The CARMA team in the EPIICAL consortium have just published the article Early ART initiation during infancy preserves natural killer cells in young European adolescents living with HIV (CARMA cohort) in the Journal of International AIDS Society.
HIV infection causes pathological changes in the natural killer cell compartment, a type of white blood cell with enzymes that kill cells infected with a virus.
EPIICAL is proud to have presented four abstracts at the CROI conference this year, sharing updated information on viral decay and the immune response of children living with HIV who begin treatment early in life.
Authors: Foster C, Domínguez-Rodríguez S, Tagarro A, et al. For the Early Treated Perinatally HIV Infected Individuals: Improving Children’s Actual Life (EPIICAL) Consortium
Published in: J Pediatr Infect Dis Soc. 2020 2020 Jul 17;piaa071
Background Strategies aimed at antiretroviral therapy (ART)–free remission will target individuals with a limited viral reser- voir.
Authors: Morris SE, Dziobek-Garrett L, Yates AJ and the EPIICAL consortium
Published in: BMC Bioinformatics 2020;21(1):52
Background HIV/AIDS is responsible for the deaths of one million people every year. Although mathematical modeling has provided many insights into the dynamics of HIV infection, there is still a lack of accessible tools for researchers unfamiliar with modeling techniques to apply them to their own clinical data.
Just published – data on T & B cell memory and T cell function in early-treated children in the Journal of Immunology and AIDS.
Antiretroviral treatment (if started at an early stage) is able to reduce the amount of HIV virus in a child’s body. EPIICAL is studying the characteristics of the immune response and the amount of HIV virus,
Today, November 20th, is Universal Children’s Day. This year, we are celebrating in Cape Town, South Africa, where the EPIICAL 3rd General Assembly is being hosted. Universal Children’s Day is dedicated to the rights of the child, with one key aspect being the right for every child to access the highest standard of health. However, at the end of 2018, there were 37.9 million people living with HIV worldwide and,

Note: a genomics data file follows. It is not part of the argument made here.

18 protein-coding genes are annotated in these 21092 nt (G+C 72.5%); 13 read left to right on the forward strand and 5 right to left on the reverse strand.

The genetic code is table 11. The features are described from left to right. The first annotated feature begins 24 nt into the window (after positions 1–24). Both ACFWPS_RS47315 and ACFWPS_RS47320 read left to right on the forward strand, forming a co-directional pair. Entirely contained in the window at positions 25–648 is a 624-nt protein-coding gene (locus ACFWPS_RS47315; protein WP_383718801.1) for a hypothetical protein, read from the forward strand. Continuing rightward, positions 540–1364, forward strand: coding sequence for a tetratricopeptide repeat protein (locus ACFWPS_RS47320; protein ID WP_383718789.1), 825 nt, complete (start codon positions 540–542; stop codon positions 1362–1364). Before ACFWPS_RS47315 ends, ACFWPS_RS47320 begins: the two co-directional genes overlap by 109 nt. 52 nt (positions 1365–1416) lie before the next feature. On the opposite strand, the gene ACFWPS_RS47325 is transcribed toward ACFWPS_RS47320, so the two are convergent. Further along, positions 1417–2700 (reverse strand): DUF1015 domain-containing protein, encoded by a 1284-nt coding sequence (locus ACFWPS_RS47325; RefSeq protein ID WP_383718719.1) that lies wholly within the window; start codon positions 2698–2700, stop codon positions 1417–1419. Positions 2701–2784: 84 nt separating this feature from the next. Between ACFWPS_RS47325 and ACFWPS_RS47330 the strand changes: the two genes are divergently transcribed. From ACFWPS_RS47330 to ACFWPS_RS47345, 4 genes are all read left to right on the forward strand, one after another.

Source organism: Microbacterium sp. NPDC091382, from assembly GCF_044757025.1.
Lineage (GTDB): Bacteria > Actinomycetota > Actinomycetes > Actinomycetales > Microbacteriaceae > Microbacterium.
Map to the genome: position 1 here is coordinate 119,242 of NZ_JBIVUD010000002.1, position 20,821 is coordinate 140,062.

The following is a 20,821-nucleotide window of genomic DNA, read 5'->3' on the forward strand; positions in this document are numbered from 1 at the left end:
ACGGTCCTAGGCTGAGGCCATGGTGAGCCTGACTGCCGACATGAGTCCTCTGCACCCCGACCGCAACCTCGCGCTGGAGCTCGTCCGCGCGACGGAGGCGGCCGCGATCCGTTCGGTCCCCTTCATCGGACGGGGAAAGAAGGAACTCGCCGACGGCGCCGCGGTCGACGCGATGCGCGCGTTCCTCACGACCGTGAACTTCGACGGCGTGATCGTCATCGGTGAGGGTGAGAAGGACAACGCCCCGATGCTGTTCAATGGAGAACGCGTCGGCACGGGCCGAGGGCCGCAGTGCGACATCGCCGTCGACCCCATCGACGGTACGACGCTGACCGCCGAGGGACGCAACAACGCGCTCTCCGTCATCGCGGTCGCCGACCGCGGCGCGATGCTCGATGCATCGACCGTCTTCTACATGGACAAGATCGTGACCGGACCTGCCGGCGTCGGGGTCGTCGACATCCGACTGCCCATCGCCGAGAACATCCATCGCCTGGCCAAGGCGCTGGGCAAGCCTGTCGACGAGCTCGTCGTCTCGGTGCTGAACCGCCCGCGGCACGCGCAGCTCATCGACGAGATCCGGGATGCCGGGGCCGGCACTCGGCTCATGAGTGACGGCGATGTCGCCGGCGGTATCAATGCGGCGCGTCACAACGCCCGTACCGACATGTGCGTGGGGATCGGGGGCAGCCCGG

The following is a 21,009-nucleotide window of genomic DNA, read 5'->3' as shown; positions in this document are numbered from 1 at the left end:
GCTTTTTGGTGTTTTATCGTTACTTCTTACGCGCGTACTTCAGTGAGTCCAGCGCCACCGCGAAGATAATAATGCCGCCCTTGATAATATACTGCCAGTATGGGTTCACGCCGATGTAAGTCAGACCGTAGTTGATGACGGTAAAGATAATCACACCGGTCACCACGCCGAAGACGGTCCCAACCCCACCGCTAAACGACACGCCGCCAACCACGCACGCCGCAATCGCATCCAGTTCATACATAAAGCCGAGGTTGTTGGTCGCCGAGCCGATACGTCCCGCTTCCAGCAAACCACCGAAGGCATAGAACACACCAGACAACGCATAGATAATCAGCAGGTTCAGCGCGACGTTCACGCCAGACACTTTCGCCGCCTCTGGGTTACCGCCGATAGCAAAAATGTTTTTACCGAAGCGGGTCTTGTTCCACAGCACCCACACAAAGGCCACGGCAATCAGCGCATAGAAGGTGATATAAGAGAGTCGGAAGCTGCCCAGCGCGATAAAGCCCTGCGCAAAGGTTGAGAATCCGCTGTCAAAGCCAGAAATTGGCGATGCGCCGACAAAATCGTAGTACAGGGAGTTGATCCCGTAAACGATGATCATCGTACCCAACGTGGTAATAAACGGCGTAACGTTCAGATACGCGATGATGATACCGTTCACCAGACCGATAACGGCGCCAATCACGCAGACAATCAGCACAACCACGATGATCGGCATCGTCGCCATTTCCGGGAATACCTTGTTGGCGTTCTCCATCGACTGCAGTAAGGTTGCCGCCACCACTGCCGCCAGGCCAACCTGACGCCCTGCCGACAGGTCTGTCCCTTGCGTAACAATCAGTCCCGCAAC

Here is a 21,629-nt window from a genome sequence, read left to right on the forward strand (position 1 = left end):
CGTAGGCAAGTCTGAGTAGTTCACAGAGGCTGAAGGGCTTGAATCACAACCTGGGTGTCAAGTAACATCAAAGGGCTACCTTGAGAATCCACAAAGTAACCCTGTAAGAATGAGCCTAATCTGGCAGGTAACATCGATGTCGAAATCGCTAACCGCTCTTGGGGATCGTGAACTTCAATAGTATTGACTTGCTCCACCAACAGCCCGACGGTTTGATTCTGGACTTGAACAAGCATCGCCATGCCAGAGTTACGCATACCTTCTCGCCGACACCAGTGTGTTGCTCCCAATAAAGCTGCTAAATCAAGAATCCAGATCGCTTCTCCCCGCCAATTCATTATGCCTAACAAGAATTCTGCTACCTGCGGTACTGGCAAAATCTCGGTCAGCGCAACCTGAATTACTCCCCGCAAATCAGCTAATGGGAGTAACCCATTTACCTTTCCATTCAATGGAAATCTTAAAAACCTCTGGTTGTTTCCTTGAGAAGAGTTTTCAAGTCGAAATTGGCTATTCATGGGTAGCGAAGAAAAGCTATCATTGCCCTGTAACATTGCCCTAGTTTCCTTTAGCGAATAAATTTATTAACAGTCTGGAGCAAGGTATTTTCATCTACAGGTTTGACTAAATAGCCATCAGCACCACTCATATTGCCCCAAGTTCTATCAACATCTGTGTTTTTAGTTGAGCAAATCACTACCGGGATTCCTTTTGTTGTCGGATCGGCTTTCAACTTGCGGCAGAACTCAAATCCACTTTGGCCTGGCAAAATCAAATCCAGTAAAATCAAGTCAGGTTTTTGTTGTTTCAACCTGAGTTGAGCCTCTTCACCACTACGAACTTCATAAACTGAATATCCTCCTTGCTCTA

We are delighted to report that the Centre Hospitalier Universitaire Gabriel Touré in Mali (in liaison with Anne-Genevieve Marcelin, France) has enrolled its first patient in the key EPIICAL study, ‘EARTH’. This marks a new chapter in the study, with the scope of the cohort widening to include participants not only from South Africa and Mozambique, but also from the west African site in Bamako.
EARTH – Cohort of Early Anti-Retroviral Treatment in HIV-perinatally infected Children – is a prospective multicentre,
With the EPIICAL project being a hive of activity over the last year, we have collected a selection of contributions, stories and articles to bring you the very first edition of the EPIICAL newsletter! The issue contains an update on the evolution and recent progress in the HIV pediatric research coordinated by the project. We get to know the clinicians that locally sustain HIV programs and services with reports of their experience in the EARTH (‘Early Anti-Retroviral Treatment in HIV-infected Children’) study.
The annual Conference on Retroviruses and Opportunistic Infections (CROI) was held on 4-7 March 2019, at the Washington State Convention Center in Seattle, Washington. CROI brings together top basic, translational, and clinical researchers from around the world to share the latest studies, important developments, and best research methods in the ongoing battle against HIV/AIDS and related infectious diseases.
At this year’s event,